The sea, sand, and sun, not to mention the attention of a certain Cuban dive instructor, soon have Ali feeling wonderfully careless and increasingly reckless. Caught up in a whirlwind of rum-soaked nights and moonlit Havana strolls, this good Muslim girl gets her very first taste of what it would be like fo be bad, really bad. But will what happens in Cuba stay in Cuba? Or is Ali finally ready to break out of the good-girl mold and grow into the woman she’s meant to be?

I don’t know the answer to those questions, since I grew bored and irritated by Ali by the time she arrived in Cuba.

Why this book? I think I read a recommendation somewhere in blogland. And it seemed like a slightly different chick lit offering: heroine of Lebanese descent, set in Montreal and Cuba. But in the end, not so much. Ali just came across as spoiled, self-absorbed, and not very sympathetic.

I felt sorry for her exam failure, remembering how certain I was that I’d failed the bar when my results arrived on Saturday rather than Friday like all my friends. But impatient with her otherwise, and rather disgusted by her treatment of her boyfriend (whose sole offense seemed to be proposing during her meltdown) and her parents (who wanted her to be successful and to marry well – fairly average parental dreams). Mostly, as I read I wanted to tell her to grow up and behave like an adult. My expectation of chick lit heroines is that they behave like adults, even when making bad choices and then fixing them. Ali never seemed to get past adolescent. Of course, that may have happened after I abandoned the book.

Anything else? Am curious about how "good Muslim girl" is defined, because Ali did not seem particularly defined by her faith or culture. She drank, she dated a Catholic boy, she never went to mosque, etc. She seemed Arabic and Muslim in name only.

Keep or pass on? Pass on.

Read this author again? I’d try her again but won’t buy unless I *love* it.

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SBD: show, don’t tell

It’s a St. Patrick’s day SBD.  Maybe I should drink some green beer?  Eh, no.  But I have some Irish whisky at home, so I’ll pour a glass this evening in honor of the SBD-ery.

I skimmed Jo Barrett’s This Is How It Happened (not a love story) last week. It wasn’t a love story, and I had no HEA expectations of it. When I first finished the book, I probably would’ve graded it as a B-. The language was okay: it didn’t stand out as particularly lyrical, nor did it make me want to break out a red pen. I liked the narrative style, in which the chapters alternated between the past and present. The characterization seemed a little weak and the plot a bit tired (A Comedy of Errors and Anger), but I liked the idea of it – a woman getting over her ex and her need for bitter revenge by moving on with her own life. But after reflecting more on the characters, I found myself becoming more and more irritated and disappointed by the heroine.

Show, don’t tell is one of the primary rules of characterization and narration. I thought that what Barrett told the reader about Maddy as a heroine (that she was strong and smart) was completely undermined by what she showed the reader (that Maddy had no self-respect and no common sense). The evil ex was so Utterly Evil that Maddy’s clinging to him came across as pathetic, naïve and downright stupid.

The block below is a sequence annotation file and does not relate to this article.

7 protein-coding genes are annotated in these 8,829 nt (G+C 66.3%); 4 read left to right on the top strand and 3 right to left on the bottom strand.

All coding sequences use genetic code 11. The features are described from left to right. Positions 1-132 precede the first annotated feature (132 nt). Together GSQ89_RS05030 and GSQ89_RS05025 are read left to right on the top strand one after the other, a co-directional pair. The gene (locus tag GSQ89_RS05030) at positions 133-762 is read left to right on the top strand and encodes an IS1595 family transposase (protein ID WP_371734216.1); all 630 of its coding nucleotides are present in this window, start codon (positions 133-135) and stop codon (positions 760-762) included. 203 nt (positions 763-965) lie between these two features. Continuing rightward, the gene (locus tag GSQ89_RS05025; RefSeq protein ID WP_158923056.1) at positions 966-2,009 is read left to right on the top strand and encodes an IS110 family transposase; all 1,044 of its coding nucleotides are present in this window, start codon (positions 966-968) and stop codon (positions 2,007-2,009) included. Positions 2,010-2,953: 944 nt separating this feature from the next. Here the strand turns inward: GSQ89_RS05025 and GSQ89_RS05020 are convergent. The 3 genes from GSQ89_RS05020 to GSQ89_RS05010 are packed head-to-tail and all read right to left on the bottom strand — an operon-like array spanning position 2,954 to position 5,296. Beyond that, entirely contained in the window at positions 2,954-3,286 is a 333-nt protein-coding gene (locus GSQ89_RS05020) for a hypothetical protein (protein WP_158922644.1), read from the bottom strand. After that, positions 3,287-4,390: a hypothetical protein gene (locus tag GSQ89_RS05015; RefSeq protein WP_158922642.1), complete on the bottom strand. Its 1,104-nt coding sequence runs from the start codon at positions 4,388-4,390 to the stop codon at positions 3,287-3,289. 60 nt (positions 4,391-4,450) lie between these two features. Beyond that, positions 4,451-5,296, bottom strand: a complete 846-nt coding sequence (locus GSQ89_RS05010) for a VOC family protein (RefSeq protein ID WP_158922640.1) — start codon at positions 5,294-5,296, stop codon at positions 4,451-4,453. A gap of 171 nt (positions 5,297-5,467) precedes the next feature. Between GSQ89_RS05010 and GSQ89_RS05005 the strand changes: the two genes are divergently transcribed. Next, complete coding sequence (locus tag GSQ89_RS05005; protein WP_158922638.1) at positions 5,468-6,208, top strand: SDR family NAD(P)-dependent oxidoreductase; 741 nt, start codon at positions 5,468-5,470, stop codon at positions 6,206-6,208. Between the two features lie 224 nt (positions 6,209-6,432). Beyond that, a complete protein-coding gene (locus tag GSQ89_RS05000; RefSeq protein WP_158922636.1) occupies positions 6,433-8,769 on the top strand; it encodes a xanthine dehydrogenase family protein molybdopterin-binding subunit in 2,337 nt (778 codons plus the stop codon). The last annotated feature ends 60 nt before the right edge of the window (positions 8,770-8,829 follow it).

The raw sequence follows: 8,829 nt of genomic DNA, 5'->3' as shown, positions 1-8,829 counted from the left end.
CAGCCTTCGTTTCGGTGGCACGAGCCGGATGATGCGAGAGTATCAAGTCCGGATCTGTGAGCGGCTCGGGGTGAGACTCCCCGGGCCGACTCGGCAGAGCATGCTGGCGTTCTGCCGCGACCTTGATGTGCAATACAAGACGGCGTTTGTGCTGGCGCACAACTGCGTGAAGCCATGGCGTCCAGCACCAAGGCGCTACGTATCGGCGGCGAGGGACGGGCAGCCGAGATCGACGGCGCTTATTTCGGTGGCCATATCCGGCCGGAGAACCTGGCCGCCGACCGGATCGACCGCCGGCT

1. She does his homework and projects through their entire MBA program because he has to work. WTH? She worked, too, and managed to keep up with her classwork.

2. His comfort is more important than her health? He doesn’t like to wear condoms even though she is unable to use hormonal birth control, so he just doesn’t. Screw that. Or rather, don’t screw him.

3. He had genital herpes and didn’t tell her. To use a Dan Savage acronym: DTMFA. Not because of the herpes, but because he didn’t ‘fess up about it until she found his medication and called him on it. A guy who cared about you would not knowingly endanger you or your health.

4. He manages to get “their” business (which she conceived) in his own name, perpetually putting off “giving” her any share because of the way the investors want it, and besides, she’ll get half when they get married. That’s a two-fer, because it includes his dangling carrot of marriage, which he brings up to keep her in line but then ignores when she wants to set a date or talk about their relationship. <bangs head on desk>  If it isn’t in writing, it didn’t happen. 

5. Having a CFO leave because the CEO is cooking the books is bad. Not bothering to look, just accepting “he was too conservative” is sloppy, lazy business. Hello, Enron?  Worldcom? 

6. Your boyfriend fired you by email and told you to come in so you could work out your severance…and you believed him when he said the English-less janitorial staff threw away your portfolio of work?  <more head to desk> 

Frankly, after all that, I didn’t understand why Maddy hadn’t kicked him to the curb years earlier. And I found it hard to believe that she had all that much business acumen or judgment of any type. I certainly wouldn’t want her running my Fortune 500 company (which is what she’s doing at the epilogue).

I think Barrett was trying to make the ex as sleazy as possible and show that he really did her wrong, so the reader could see that Maddy going off the deep end was an understandable reaction. But she made him so sleazy that I couldn’t respect Maddy for staying with him.   And what she showed me as a result of his character was in opposition to what she told me about Maddy.  In the end, what Barrett showed me about the bad guy overroad anything that she told me about the sterling qualities of the heroine.

The malaprop wannabe convert to Judaism? Too painful. “Bagels and lockets” was supposed to be cute but just made me cringe.